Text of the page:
while (condition?) // do something while the test condition? is true end;
until (condition?) // do something until the test condition? is true end;
The for loop can be used in many different ways, but we’ll demonstrate a couple possibilities here:
for (element in collection) // do something with element end;
for (count from 0 below num) // do work // count ranges from 0 to the integer below num end; for (column from 1 to 3) // do work // count ranges from 1 to 3, inclusive. end; // Changing the stepping and going in reverse for (index from stop - 1 to start by -1) // index will start at 'stop - 1' and end at the // value of 'start', decrementing by 1 with each // iteration of the loop. end;
The easiest way to iterate over a table is to use an extension to the standard for loop that Open Dylan supports:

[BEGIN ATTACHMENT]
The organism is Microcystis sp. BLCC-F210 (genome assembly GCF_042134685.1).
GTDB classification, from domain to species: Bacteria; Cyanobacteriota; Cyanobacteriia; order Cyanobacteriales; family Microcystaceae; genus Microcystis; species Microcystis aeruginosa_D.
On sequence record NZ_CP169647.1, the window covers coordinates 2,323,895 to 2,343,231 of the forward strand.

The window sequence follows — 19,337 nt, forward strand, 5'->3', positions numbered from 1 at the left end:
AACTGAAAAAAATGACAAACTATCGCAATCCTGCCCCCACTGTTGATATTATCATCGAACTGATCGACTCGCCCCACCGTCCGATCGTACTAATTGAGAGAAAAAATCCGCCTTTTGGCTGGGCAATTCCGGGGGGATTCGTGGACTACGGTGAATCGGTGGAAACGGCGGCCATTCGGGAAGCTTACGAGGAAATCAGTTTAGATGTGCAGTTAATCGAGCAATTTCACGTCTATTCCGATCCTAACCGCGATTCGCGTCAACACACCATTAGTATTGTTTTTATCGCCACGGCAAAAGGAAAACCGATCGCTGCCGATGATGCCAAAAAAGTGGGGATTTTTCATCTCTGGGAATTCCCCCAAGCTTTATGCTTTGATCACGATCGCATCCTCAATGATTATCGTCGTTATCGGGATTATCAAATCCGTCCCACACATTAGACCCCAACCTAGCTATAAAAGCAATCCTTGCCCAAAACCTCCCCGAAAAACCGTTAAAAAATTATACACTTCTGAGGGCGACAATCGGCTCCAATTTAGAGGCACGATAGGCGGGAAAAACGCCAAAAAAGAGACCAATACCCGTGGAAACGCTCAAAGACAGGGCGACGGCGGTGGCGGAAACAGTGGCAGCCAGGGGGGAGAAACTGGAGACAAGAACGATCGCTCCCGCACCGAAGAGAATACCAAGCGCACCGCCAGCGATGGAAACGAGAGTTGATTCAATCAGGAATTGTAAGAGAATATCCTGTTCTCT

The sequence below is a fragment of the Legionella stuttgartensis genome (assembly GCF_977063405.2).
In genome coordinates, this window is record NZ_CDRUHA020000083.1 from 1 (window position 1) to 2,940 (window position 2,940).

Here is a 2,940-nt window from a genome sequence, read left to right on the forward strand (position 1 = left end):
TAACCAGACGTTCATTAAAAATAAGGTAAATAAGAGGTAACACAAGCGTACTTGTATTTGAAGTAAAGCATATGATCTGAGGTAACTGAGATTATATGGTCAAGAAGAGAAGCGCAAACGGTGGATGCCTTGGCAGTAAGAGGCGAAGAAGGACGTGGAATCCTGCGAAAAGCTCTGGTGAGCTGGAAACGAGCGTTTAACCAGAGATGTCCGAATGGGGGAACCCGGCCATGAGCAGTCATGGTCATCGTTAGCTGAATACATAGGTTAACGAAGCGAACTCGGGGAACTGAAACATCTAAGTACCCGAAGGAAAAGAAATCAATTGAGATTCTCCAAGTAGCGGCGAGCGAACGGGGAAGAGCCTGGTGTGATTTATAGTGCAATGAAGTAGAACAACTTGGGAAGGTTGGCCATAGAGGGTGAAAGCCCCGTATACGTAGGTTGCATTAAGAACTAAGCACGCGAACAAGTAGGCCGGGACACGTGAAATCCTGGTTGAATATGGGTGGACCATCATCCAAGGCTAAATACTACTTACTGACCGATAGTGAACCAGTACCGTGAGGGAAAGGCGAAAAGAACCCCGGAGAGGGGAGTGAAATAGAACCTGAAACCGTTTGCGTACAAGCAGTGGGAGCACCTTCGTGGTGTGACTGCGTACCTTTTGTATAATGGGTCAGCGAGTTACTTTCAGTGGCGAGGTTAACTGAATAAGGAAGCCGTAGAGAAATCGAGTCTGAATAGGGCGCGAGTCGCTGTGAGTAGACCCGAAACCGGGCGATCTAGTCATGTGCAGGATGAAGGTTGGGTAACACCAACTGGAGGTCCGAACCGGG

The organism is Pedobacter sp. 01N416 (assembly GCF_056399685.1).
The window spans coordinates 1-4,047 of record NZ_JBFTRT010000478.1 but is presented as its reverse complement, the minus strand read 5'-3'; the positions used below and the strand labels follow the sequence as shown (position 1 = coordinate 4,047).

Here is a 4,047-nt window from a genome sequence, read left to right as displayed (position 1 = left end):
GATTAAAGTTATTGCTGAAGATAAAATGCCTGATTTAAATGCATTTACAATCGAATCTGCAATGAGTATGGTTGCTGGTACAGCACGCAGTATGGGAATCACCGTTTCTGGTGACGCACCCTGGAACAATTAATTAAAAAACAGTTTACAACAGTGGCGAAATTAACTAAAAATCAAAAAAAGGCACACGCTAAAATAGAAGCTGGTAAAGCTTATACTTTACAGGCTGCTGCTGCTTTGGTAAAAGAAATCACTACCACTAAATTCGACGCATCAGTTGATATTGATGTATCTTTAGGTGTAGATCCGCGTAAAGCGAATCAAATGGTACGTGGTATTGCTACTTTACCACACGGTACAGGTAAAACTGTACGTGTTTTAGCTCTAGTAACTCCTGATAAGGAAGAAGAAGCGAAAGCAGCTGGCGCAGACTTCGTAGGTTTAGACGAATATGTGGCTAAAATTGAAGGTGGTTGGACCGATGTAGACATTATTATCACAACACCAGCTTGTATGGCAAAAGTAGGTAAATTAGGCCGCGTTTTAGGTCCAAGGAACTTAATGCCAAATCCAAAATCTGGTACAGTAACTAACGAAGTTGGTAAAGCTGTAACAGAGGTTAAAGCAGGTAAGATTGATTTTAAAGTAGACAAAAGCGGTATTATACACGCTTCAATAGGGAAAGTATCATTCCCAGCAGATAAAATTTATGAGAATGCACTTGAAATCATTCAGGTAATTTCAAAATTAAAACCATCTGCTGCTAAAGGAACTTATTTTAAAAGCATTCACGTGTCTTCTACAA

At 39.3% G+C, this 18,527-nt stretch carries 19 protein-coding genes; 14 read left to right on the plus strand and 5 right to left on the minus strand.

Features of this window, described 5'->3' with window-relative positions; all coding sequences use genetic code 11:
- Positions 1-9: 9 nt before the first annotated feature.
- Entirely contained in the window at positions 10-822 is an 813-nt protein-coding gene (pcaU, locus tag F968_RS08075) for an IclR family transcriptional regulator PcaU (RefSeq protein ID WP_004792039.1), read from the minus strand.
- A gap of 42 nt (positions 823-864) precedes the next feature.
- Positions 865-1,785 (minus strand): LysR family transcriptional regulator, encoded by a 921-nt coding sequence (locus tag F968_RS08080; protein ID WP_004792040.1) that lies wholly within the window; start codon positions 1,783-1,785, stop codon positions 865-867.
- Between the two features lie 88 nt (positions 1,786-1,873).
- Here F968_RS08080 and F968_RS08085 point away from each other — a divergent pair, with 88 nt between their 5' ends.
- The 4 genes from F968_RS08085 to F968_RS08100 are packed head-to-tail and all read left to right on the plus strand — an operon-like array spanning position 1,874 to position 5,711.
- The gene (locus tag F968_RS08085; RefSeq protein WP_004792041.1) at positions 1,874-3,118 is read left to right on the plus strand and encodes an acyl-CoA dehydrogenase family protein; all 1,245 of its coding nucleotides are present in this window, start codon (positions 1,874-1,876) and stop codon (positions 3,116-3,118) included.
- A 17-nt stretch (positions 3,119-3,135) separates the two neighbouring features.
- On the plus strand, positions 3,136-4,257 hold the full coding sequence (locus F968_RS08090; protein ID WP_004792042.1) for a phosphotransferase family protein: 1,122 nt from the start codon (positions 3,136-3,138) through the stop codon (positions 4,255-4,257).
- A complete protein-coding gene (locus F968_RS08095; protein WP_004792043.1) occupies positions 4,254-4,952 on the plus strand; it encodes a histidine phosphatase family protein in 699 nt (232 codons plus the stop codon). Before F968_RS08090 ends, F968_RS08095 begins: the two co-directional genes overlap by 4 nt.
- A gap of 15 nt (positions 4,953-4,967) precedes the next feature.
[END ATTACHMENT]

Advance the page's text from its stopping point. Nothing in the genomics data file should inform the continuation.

for (value keyed-by key in table) // do work end;
If you want to directly access the keys of the table, you can use key-sequence:
for (key in table.key-sequence) // do work end;
Read more in the DRM: for.
Breaking out of a loop is just like any other non-local exit in Dylan. Combine any loop with a block expression:
block (break) while (condition?) if (want-out?) break(); end; end; end;
A value can be passed to the exit function (break in this case) and that will be the value of the block expression. This shouldn’t be confused with break.
When working with a collection, some additional operations are available that remove the need for explicit iteration over the collection.
In all of these, the function passed in can be any of:
do iterates over one or more collections, performing side effects:
do(method (x) format-out("%s\n", x) end, #[1, 2, 3])
let type-bindings = map(generate-type-binding, all-var-specs);
let strings = map(curry(as, <string>), names);
let c-direct-superclasses = map-as(<list>, convert, direct-superclasses(c));
reduce combines the elements of a collection and a seed value into a single value by repeatedly applying a binary function.
reduce(\*, 1, dimensions(x))
reduce1(\+, #(1, 2, 3, 4, 5))
reduce is often combined with map operations:
reduce(\+, 0, map(size, qqs))